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We have said before, and it bears repetition, that those who were elected by the people have a moral obligation to participate in the proceedings of Parliament. Also, seek to become actively involved in the consultation and dialogue processes, instead of behaving as if they belong to a parallel government.
What message is being signalled to the criminals murdering, robbing and terrorising people across this country, by a calculated decision to boycott Parliament, avoid dialogue at the highest level, and often rushing to blame the government and law enforcing agencies for actions designed to maintain law and order and combat criminality?
But there is another disturbing side to the current crisis of shocking crimes being unleashed by well-armed criminals, seemingly fortified by a network of collaborators that the security forces have, disturbingly, so far failed to crack - SEVEN months after five prisoners shot their way out of the Georgetown Prison.
That other side has to do with the surprising failure by the government to move beyond the strengthening of legislation to deal more effectively with convicted criminals by introducing a state of emergency and imposing limited curfews as considered appropriate.
Such a development should enable the police and army to be better placed in crime prevention, hunting down of criminals and taking possession of the unknown quantities of arms and ammunition, including AK rifles and submachine guns, and the explosives that are part of the armoury of the bandits at large.
In the absence of a curfew in some towns and villages, it is difficult to imagine how the security forces can effectively move, in any systematic manner, to rake in the guns and other dangerous weapons being used by the network of criminals.
Some of these criminals and terrorists seem to be operating within the framework of a political agenda designed to foment racial strife and aided by a few elements in the electronic media whose political affiliations are no secret.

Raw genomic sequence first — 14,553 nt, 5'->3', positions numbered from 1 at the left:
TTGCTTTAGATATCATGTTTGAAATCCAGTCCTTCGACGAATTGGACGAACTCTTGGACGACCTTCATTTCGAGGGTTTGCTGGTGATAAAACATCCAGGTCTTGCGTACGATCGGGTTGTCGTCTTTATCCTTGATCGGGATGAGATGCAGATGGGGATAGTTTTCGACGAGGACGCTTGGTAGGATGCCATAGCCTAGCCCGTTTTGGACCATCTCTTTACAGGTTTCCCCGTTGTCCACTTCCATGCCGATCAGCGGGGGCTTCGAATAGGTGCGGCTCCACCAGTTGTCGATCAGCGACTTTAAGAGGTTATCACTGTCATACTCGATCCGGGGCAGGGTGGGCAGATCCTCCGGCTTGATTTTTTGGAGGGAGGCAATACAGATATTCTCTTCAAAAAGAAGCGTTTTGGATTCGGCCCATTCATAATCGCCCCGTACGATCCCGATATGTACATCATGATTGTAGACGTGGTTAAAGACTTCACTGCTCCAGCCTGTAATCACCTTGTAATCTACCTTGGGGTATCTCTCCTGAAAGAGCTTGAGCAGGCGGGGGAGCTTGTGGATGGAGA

If the government is convinced of its confidence and capacity to mobilise the police and army in a concerted battle to combat the criminals - and there is no known reason to the contrary - then it must explain its reluctance to declare a state of national emergency and the selective enforcement of curfews.
The government should move in that direction, as quickly as possible, in consultation with the parliamentary opposition parties, if it so chooses. But it certainly does not have to await for multi-party agreement in order to do what seems urgent in the national interest. Lives and the national fabric are at stake.
People across the political divide, of varying ethnicity and political persuasion, are increasingly revealing their deep anxieties for some radical, innovative responses from the government to beat back the criminals and stop the slide into anarchy.
Trinidad and Tobago and Jamaica have had to resort to emergency measures to deal with emergency anti-crime situations. True, those CARICOM partners continue to face very serious problems in combating murder, criminal violence and gun-running.
This, however, should not be an excuse for inaction by Guyana. The pluses in emergency measures in both of those states, including the guns, explosives and criminal elements captured, should not be ignored.
In any case, it is hardly an argument against the introduction of a national state of emergency with selective curfews here in Guyana. If there is a better way, then it should speedily take shape.